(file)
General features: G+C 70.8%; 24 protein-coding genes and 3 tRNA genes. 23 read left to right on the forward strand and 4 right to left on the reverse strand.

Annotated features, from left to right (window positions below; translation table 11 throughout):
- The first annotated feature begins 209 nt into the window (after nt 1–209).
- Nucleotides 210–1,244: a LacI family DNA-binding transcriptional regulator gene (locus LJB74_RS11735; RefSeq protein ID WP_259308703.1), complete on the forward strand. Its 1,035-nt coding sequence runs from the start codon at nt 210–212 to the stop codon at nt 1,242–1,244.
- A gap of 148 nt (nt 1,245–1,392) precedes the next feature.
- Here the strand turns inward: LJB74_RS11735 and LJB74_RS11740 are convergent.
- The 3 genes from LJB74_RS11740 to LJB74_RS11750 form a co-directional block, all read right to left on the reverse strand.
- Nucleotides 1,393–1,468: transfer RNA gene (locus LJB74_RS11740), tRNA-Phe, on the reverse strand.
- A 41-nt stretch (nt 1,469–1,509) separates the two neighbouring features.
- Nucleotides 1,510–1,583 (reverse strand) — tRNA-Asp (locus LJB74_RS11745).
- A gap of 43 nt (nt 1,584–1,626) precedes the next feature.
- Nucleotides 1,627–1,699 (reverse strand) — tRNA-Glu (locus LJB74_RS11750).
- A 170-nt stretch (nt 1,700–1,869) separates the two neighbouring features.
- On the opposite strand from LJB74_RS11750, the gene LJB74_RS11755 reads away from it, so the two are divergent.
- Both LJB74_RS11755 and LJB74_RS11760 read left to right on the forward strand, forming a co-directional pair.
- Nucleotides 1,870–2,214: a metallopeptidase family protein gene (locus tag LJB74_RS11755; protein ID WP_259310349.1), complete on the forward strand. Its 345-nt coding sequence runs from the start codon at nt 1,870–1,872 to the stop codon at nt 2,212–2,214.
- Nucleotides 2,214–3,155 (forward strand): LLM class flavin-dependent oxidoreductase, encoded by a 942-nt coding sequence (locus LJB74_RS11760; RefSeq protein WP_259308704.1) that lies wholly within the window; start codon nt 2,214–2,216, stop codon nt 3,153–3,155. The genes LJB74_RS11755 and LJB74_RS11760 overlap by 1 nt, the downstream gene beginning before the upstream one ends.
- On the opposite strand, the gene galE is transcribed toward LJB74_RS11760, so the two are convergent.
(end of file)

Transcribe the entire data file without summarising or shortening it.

General features: G+C 70.8%; 24 protein-coding genes and 3 tRNA genes. 23 read left to right on the forward strand and 4 right to left on the reverse strand.

Annotated features, from left to right (window positions below; translation table 11 throughout):
- The first annotated feature begins 209 nt into the window (after nt 1–209).
- Nucleotides 210–1,244: a LacI family DNA-binding transcriptional regulator gene (locus LJB74_RS11735; RefSeq protein ID WP_259308703.1), complete on the forward strand. Its 1,035-nt coding sequence runs from the start codon at nt 210–212 to the stop codon at nt 1,242–1,244.
- A gap of 148 nt (nt 1,245–1,392) precedes the next feature.
- Here the strand turns inward: LJB74_RS11735 and LJB74_RS11740 are convergent.
- The 3 genes from LJB74_RS11740 to LJB74_RS11750 form a co-directional block, all read right to left on the reverse strand.
- Nucleotides 1,393–1,468: transfer RNA gene (locus LJB74_RS11740), tRNA-Phe, on the reverse strand.
- A 41-nt stretch (nt 1,469–1,509) separates the two neighbouring features.
- Nucleotides 1,510–1,583 (reverse strand) — tRNA-Asp (locus LJB74_RS11745).
- A gap of 43 nt (nt 1,584–1,626) precedes the next feature.
- Nucleotides 1,627–1,699 (reverse strand) — tRNA-Glu (locus LJB74_RS11750).
- A 170-nt stretch (nt 1,700–1,869) separates the two neighbouring features.
- On the opposite strand from LJB74_RS11750, the gene LJB74_RS11755 reads away from it, so the two are divergent.
- Both LJB74_RS11755 and LJB74_RS11760 read left to right on the forward strand, forming a co-directional pair.
- Nucleotides 1,870–2,214: a metallopeptidase family protein gene (locus tag LJB74_RS11755; protein ID WP_259310349.1), complete on the forward strand. Its 345-nt coding sequence runs from the start codon at nt 1,870–1,872 to the stop codon at nt 2,212–2,214.
- Nucleotides 2,214–3,155 (forward strand): LLM class flavin-dependent oxidoreductase, encoded by a 942-nt coding sequence (locus LJB74_RS11760; RefSeq protein WP_259308704.1) that lies wholly within the window; start codon nt 2,214–2,216, stop codon nt 3,153–3,155. The genes LJB74_RS11755 and LJB74_RS11760 overlap by 1 nt, the downstream gene beginning before the upstream one ends.
- On the opposite strand, the gene galE is transcribed toward LJB74_RS11760, so the two are convergent.